A supernova, a star that just ended its life in an explosion, was discovered on Feb 8, 2016 in a nearby galaxy known as Centaurus A. The galaxy is well known for its peculiar and prominent dust lane and for it hosting one of the closest active galactic nuclei with massive radio jets. SALT took a spectrum of the supernova just hours after its discovery. More spectra were taken in the following nights, and are being analysed by SALT partners at Dartmouth and Rutgers Universities in the U.S. The shown image consists of short exposures taken during the acquisition of the spectroscopic observation. It is combined from u’, g’, and r’ band observations. The thick dust disk of the galaxy is obscuring its nucleus, shining from behind it. The Supernova is seen as a reddish dot just underneath a brighter foreground star in our Milky Way. Without any further studies and spectra, just the red colour of the Supernova indicates that it has exploded deep inside the dust disk. The red colour comes from the reddening, or extinction, effect of the dust in front of it, similarly than looking at a sun through thick smoke. Blue dots at the sides of the dust disk, in contrast, are regions of very young stars unobscured by dust. Research groups around the world will likely be studying the Supernova, dubbed SN2016adj, over the next weeks as it first likely gets brighter, and then dims away. SALT observations were done by Éric Depagne and Thea Koen.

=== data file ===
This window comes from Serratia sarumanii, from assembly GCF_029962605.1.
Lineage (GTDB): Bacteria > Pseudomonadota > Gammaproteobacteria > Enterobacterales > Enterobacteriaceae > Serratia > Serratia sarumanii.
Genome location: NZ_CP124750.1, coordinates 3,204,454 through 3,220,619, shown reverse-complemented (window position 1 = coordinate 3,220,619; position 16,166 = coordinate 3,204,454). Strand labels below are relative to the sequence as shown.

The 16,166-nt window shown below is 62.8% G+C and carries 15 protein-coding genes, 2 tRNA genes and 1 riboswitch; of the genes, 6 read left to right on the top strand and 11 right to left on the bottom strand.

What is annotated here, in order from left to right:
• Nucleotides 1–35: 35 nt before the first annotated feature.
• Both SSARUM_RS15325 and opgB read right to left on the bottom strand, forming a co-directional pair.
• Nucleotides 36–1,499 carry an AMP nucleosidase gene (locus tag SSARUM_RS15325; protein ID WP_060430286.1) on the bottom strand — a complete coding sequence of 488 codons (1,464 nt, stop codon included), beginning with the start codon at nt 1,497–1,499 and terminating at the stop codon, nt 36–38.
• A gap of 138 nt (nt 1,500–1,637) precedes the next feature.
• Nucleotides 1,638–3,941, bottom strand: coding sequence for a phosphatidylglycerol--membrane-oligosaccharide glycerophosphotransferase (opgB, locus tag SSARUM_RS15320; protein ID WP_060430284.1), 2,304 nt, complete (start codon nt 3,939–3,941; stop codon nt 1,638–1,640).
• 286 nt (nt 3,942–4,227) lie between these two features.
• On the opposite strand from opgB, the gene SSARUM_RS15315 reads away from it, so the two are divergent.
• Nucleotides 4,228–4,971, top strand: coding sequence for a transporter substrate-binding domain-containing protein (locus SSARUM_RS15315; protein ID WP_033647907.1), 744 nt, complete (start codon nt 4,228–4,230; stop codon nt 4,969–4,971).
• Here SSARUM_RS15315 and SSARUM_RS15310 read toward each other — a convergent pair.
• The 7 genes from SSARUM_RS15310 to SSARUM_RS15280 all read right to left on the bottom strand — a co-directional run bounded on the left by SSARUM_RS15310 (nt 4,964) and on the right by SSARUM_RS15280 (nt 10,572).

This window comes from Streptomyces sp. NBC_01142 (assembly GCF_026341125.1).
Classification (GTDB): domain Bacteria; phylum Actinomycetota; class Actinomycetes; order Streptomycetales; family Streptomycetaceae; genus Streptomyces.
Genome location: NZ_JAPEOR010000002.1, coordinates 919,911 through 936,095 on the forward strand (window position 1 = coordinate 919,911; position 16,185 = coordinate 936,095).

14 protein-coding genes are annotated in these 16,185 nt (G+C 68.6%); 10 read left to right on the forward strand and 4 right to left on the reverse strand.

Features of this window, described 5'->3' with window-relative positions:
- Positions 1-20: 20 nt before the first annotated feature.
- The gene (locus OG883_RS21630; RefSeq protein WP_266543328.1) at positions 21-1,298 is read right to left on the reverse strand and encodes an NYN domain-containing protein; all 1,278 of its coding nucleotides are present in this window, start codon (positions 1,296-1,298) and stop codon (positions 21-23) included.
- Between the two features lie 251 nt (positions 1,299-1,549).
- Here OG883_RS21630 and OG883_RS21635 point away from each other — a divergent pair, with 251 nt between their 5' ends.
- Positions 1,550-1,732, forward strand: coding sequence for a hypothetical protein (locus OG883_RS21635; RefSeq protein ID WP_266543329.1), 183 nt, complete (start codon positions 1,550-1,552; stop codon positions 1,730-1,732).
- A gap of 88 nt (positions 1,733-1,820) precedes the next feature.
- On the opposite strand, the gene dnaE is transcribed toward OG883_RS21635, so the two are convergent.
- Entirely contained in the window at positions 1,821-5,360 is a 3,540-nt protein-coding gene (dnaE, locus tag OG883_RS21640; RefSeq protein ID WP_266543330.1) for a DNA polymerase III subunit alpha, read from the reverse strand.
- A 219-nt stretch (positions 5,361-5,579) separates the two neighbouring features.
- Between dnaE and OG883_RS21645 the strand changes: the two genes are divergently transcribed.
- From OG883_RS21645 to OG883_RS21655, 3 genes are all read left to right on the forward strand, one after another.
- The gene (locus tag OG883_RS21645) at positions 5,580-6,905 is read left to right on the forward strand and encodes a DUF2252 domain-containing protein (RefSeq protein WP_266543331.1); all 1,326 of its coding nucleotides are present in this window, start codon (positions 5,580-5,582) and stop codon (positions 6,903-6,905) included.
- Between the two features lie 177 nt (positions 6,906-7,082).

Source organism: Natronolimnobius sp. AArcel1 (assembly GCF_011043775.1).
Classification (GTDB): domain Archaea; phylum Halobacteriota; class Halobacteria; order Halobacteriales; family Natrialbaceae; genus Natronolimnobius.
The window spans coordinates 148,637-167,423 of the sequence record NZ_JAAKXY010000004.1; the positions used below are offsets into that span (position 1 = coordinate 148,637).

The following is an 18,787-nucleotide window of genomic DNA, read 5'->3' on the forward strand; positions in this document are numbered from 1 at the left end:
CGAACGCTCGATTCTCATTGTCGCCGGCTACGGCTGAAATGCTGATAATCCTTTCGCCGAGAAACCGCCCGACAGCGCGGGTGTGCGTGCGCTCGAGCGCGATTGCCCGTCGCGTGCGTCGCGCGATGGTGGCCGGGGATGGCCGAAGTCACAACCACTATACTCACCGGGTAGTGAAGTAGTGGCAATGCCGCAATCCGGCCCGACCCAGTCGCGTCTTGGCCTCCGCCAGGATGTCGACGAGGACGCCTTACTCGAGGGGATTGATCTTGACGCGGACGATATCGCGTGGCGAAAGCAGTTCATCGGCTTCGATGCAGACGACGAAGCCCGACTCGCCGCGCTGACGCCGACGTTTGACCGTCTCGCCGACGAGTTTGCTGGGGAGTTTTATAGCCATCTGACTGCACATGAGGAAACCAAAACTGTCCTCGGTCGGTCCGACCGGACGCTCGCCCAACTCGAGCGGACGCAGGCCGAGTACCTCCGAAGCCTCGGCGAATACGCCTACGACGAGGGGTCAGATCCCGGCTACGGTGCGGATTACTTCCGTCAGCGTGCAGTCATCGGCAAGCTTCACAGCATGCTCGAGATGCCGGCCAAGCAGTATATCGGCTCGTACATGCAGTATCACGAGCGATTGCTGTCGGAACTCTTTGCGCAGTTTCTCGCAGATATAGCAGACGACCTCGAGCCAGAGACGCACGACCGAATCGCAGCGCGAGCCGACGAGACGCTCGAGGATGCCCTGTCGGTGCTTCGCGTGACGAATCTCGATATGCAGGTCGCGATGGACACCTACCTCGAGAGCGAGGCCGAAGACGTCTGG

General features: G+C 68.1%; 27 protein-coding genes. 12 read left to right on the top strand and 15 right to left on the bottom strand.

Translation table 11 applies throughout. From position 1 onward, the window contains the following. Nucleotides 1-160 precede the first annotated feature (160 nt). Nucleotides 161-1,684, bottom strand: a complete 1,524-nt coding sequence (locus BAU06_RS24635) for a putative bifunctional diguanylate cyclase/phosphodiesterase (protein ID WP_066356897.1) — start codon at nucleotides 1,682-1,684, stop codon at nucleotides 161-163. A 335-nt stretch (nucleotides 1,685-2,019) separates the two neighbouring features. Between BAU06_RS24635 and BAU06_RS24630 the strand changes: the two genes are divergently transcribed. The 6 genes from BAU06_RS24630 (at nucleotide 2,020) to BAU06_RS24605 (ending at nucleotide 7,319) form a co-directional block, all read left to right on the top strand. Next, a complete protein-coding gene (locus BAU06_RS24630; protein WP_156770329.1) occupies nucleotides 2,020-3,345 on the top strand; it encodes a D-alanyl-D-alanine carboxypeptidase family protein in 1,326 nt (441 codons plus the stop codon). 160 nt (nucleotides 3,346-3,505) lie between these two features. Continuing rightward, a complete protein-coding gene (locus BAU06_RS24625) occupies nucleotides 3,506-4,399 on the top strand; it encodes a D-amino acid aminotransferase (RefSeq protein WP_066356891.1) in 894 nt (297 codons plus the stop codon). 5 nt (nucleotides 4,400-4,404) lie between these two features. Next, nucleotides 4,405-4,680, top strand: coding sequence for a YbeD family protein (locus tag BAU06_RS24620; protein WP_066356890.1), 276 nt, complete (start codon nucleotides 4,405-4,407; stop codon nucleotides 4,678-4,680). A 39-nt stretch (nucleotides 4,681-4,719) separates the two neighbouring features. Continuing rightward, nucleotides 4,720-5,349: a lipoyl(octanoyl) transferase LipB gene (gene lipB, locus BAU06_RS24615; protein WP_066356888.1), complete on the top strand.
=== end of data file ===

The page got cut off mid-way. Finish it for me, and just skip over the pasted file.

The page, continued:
A supernova, a star that just ended its life in an explosion, was discovered on Feb 8, 2016 in a nearby galaxy known as Centaurus A.